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Errors in measurement

Module by: Sunil Kumar Singh. E-mail the author

Summary: We can only approximate true value with greater accuracy and precision.

Measurement is the basis of scientific study. All measurements are, however, approximate values (not true values) within the limitation of measuring device, measuring environment, process of measurement and human error. We seek to minimize uncertainty and hence error to the extent possible.

Further, there is important aspect of reporting measurement. It should be consistent, systematic and revealing in the context of accuracy and precision. We must understand that an error in basic quantities propagate through mathematical formula leading to compounding of errors and misrepresentation of quantities.

Errors are broadly classified in two categories :

  • Systematic error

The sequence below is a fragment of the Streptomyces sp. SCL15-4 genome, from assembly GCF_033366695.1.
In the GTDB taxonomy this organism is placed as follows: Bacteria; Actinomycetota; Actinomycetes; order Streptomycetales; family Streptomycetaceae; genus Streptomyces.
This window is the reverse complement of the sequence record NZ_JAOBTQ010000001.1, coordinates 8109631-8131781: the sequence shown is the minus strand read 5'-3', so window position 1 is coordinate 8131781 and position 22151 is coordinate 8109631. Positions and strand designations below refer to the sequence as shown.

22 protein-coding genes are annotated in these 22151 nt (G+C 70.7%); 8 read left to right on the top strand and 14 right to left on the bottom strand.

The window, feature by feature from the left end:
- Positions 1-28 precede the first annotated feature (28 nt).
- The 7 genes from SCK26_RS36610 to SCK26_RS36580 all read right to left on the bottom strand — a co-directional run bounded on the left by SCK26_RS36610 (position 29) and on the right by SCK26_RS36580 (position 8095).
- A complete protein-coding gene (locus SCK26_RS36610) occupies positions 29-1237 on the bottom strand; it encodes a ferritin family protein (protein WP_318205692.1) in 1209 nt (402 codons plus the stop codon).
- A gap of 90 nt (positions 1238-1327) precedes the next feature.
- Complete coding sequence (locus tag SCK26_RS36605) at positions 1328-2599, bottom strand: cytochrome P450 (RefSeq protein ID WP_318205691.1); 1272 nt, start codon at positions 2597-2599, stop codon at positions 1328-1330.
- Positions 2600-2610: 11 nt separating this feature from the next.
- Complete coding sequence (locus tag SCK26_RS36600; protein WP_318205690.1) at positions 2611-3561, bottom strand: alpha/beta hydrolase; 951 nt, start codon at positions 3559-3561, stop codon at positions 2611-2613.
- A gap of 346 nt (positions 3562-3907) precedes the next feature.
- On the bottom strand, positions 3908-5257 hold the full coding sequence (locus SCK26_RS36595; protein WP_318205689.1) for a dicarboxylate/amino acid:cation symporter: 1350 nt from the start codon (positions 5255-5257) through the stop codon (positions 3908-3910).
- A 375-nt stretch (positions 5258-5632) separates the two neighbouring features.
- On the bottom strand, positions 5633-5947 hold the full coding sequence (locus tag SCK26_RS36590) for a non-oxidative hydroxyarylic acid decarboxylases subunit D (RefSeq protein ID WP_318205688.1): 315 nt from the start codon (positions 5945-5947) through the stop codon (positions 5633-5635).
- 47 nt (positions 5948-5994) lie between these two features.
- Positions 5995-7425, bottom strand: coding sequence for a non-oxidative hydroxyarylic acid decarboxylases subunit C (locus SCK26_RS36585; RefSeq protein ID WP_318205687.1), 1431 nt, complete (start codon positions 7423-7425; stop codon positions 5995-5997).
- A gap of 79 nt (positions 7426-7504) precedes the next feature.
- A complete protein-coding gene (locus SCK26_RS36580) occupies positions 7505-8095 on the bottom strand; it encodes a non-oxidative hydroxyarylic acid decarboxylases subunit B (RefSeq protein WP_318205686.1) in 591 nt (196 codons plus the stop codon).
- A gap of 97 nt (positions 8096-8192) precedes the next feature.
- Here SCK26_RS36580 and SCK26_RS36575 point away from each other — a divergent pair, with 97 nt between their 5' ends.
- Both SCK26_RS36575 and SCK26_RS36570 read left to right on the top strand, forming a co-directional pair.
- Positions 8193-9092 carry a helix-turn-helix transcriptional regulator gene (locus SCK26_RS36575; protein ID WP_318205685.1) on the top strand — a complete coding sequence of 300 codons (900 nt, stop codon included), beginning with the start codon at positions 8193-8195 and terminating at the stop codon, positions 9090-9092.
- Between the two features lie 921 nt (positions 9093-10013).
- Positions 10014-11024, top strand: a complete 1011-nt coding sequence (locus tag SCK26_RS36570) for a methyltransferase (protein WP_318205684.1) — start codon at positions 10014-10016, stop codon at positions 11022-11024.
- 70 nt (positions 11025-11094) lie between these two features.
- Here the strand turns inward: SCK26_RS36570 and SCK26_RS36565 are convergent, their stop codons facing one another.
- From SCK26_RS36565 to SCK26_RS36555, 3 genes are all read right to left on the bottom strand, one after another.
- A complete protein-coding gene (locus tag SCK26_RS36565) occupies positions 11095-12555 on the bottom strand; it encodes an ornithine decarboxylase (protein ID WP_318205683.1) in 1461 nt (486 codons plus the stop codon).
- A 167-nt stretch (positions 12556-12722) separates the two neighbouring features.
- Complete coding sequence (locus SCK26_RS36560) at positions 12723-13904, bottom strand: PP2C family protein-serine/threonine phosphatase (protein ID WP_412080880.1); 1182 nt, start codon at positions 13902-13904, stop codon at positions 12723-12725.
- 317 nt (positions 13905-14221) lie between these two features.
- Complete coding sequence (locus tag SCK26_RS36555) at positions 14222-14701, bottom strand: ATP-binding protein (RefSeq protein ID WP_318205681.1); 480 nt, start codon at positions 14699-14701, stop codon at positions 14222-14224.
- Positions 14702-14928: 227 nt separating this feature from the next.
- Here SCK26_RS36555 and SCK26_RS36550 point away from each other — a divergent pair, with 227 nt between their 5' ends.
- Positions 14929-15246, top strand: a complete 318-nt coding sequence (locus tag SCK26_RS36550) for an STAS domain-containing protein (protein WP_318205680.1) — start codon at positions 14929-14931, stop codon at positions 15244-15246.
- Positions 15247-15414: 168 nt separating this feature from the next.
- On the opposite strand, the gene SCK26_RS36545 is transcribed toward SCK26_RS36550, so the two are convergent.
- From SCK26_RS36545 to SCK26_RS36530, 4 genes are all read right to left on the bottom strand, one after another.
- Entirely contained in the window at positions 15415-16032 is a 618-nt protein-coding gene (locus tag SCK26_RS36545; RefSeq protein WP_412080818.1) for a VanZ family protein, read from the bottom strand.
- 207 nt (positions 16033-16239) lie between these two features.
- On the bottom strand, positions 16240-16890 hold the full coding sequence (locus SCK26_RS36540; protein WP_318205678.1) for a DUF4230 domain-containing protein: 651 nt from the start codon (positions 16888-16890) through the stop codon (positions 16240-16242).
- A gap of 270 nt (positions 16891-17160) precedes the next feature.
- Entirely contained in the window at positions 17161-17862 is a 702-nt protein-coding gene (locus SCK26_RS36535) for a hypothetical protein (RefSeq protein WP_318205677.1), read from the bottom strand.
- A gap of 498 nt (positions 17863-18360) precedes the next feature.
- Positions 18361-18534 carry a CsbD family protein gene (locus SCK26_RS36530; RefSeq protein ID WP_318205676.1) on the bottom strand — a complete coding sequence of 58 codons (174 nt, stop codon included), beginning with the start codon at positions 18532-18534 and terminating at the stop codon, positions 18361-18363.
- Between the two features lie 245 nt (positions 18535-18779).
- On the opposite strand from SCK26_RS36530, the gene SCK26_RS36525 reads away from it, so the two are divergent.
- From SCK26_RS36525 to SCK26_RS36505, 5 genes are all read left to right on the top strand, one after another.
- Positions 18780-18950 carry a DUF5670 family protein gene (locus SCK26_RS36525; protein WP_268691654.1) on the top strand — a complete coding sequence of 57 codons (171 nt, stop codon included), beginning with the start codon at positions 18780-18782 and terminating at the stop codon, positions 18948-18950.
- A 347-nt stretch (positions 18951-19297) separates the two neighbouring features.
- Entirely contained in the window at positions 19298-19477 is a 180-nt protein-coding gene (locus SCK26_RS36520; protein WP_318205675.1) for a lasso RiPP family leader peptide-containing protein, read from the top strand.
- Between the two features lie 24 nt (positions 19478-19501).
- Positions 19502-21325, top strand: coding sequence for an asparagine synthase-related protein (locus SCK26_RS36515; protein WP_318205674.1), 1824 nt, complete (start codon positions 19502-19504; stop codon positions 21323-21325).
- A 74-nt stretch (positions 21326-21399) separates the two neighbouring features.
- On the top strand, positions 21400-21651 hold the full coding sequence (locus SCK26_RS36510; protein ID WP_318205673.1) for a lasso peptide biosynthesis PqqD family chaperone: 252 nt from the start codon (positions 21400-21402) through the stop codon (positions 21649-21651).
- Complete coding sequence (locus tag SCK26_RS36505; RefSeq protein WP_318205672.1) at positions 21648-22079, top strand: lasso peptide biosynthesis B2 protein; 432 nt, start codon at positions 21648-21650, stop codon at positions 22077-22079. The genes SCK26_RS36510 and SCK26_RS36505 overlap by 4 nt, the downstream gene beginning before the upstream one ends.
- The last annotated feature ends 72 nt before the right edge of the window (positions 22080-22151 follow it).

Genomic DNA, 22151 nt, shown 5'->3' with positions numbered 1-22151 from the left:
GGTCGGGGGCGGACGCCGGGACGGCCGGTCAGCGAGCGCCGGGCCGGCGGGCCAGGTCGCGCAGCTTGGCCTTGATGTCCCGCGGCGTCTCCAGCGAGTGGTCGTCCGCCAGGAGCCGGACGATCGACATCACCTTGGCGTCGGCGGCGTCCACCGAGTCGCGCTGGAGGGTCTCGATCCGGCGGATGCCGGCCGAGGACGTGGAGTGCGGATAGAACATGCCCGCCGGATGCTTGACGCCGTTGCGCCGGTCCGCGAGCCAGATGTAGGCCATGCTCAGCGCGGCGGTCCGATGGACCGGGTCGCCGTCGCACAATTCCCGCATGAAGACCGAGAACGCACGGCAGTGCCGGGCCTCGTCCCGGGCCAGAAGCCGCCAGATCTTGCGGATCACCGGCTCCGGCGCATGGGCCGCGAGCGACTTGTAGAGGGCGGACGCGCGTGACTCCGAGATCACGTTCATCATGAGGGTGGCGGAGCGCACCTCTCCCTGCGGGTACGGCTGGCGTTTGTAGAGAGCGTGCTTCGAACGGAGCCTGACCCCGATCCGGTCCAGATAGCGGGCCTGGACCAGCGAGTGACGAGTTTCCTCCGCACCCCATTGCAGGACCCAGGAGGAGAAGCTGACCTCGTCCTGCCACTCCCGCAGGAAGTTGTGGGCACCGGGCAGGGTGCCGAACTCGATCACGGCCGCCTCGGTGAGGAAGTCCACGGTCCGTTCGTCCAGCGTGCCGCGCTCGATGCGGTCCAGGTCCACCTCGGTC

• Random error

A systematic error impacts “accuracy” of the measurement. Accuracy means how close is the measurement with respect to “true” value. A “true” value of a quantity is a measurement, when errors on all accounts are minimized. We should distinguish “accuracy” of measurement with “precision” of measurement, which is related to the ability of an instrument to measure values with greater details (divisions).

The measurement of a weight on a scale with marking in kg is 79 kg, whereas measurement of the same weight on a different scale having further divisions in hectogram is 79.3 kg. The later weighing scale is more precise. The precision of measurement of an instrument, therefore, is a function of the ability of an instrument to read smaller divisions of a quantity.

In the nutshell,

  1. True value of a quantity is an “unknown”. We can not know the true value of a quantity, even if we have measured it by chance as we do not know the exact value of error in measurement. We can only approximate true value with greater accuracy and precision.
  2. An accepted “true” measurement of a quantity is a measurement, when errors on all accounts are minimized.
  3. “Accuracy” means how close is the measurement with respect to “true” measurement. It is associated with systematic error.
  4. “Precision” of measurement is related to the ability of an instrument to measure values in greater details. It is associated with random error.